Remember VisiCalc? ESPN launched, Madonna was in charge, and gas was 86 cents a gallon. That was 1979 believe it or not. Lotus 1-2-3 hit the market in 1983 followed by Microsoft Excel in 1985. Each spreadsheet was revolutionary in its time and Microsoft Excel hasn’t been a slacker by any means. Jumping from 64,000 rows to a million rows in 2007 was a game changer for those of us who live on data.Has Excel kept up with the times? Yes and No. There have been vast improvements in Excel over the years but it’s desire to be all things to all people took over somewhere. I couldn’t do without it for some work and it’s a wonderful base to run our Analytics Maestro on. It’s a good platform to build on but is it good to use for your budgeting and planning. Judge for yourself but I think you’ll find that the gaps are too great to rely on it for such critical management tools.Excel Errors & Shortcomings (This is an abbreviated list of course):
Version control - Who hasn’t been caught by this? I think we all have. The 2014 Aberdeen Benchmark Survey on Financial Planning, Budgeting and Forecasting findings reported that 64% of the respondents reported version control issues. At all but the tiniest of companies, you’ll have time during Month-Ends, Budgeting season, and Audit response time there will be more than one person needing a spreadsheet at any given time. When updates are done by two people, good luck in working out which saved version is the “correct” version.
Lack of Security - How hot does it get in the room when a Customer Service lead finds out the salary a Sales person makes? This type of thing happens all too often as well, people getting access to files, tables, or sheets that they shouldn’t. It’s not due to naiveté on the part of Controllers and CFOs, locking things down in Excel to the degree you need them is often hard if not impossible. By their nature, spreadsheets are for making sense of data. Stripping out what an individual should and shouldn’t see isn’t how its designed to work.
Last Minute Changes - ‘Just one more thing’ is something that’s heard in nearly every Accounting office just before closing Year-End. While the convenience is certainly there to make changes. Those few rushed moments can easily result in mis-keying the data that’s entered, a formula that doesn’t pick up a critical line item, or even worse - something that’s done intentionally to mess with the figures either through malice or to protect someone’s job.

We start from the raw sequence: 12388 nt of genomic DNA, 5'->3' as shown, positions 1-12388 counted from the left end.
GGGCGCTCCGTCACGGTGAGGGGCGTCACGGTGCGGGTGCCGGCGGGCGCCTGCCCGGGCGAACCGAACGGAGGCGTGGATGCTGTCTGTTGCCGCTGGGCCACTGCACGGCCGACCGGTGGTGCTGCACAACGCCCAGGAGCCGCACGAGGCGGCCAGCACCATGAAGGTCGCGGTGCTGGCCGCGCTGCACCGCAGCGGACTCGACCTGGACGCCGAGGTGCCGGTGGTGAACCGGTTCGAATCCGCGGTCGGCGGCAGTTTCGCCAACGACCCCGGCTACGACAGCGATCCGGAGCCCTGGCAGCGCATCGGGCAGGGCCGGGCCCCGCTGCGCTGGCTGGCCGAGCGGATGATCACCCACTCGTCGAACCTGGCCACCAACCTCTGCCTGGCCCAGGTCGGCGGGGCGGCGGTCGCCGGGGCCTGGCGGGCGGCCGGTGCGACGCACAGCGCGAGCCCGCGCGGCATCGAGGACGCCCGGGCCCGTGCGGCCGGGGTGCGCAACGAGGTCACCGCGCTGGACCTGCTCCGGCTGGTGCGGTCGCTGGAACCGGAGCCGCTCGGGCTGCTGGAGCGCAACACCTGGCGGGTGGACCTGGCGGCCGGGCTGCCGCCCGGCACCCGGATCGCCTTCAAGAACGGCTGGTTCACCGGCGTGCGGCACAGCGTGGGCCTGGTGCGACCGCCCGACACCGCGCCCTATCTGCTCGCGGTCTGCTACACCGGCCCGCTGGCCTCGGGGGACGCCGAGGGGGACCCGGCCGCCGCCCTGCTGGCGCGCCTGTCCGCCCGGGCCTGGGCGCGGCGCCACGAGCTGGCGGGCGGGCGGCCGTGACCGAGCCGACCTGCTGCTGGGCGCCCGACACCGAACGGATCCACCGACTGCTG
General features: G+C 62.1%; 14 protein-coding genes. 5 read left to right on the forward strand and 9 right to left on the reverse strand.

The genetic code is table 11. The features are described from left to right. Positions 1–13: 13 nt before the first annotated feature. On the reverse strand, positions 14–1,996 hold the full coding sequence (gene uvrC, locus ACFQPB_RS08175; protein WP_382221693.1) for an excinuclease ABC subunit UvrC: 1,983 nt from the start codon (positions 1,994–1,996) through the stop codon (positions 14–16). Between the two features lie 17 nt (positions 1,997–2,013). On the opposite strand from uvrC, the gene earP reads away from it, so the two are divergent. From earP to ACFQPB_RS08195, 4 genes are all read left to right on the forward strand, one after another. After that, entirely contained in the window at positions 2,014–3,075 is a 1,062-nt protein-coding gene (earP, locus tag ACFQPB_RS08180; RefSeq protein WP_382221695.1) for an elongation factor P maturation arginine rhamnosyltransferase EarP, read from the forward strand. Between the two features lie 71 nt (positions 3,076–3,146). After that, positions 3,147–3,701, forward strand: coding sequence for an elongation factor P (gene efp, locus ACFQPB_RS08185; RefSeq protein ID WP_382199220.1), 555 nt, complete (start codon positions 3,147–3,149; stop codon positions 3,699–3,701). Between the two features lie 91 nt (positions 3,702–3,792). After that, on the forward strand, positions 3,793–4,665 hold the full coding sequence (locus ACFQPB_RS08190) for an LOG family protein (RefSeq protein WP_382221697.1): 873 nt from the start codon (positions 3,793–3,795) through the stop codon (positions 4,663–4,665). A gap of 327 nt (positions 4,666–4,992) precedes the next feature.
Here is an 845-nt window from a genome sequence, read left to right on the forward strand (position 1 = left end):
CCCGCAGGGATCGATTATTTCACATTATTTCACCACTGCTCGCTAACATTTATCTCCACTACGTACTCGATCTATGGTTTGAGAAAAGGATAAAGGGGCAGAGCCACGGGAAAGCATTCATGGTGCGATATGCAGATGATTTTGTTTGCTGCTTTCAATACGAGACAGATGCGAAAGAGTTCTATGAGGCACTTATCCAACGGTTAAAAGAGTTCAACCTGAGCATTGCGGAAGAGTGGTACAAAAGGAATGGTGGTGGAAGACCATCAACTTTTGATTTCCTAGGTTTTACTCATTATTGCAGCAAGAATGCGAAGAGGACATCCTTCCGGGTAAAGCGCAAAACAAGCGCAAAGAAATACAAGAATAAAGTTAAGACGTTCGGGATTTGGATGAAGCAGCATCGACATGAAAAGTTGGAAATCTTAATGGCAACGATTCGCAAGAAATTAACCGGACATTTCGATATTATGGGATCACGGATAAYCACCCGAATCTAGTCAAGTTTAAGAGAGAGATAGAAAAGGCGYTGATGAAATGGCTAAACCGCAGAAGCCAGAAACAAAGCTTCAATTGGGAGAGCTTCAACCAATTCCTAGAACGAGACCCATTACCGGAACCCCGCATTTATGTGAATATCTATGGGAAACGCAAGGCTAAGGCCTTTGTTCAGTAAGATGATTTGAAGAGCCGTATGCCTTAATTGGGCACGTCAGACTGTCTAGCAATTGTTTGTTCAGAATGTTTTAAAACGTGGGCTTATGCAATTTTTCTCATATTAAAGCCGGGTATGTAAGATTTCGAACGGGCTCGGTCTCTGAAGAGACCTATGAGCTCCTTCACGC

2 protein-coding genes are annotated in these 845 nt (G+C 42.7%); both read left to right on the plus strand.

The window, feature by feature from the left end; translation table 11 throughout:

Costly Excel Errors - $24 Million overspent by a Canadian firm was due cut-and-paste error. A dividend estimate was found to be off by $2.6 BILLION dollars. Due to a missing minus sign on a capital loss line item. Fannie Mae discovered a $1.1 BILLION dollar error due to ‘honest mistakes’ in a spreadsheet. Smaller amounts add up too. Make sure you’re cross-checking EVERYTHING.
Complexity of Managing the Process - Workflow just isn’t built into Excel. Dozens…or even hundreds…of spreadsheets being used in a planning process by a mid-sized company with dozens of outlets and SKUs. Consolidate them together to get your overall budget. Take a look. Do you have a question about where you could reign in travel expenses? Or wanting to understand how product X could have a better sales projection than product Y? Now you’ve got to effectively reverse the consolidation in order to find which of those spreadsheets - or a combination of them- to find the answers, potentially update them, then roll them back up.
Forget About Excel Errors With Budget MaestroHow confident are you that none of your spreadsheets contain errors? How much time are you taking for that consolidation and analysis process? I know the answers as well as you do. Invest a few hours time to save you boatloads of time and money later by checking out our automated budgeting software. Budget Maestro has made a world of difference for companies just like yours. If you’re not convinced yet, download our free whitepaper here to learn more about the Risks and Rewards with using Excel and modern budgeting tools.“Just because spreadsheets are near ubiquitous for performing these tasks, does not mean that they are the best tools available. While spreadsheets are easy to use and familiar, they lack the functionality needed to create accurate, timely forecasts.” – Aberdeen group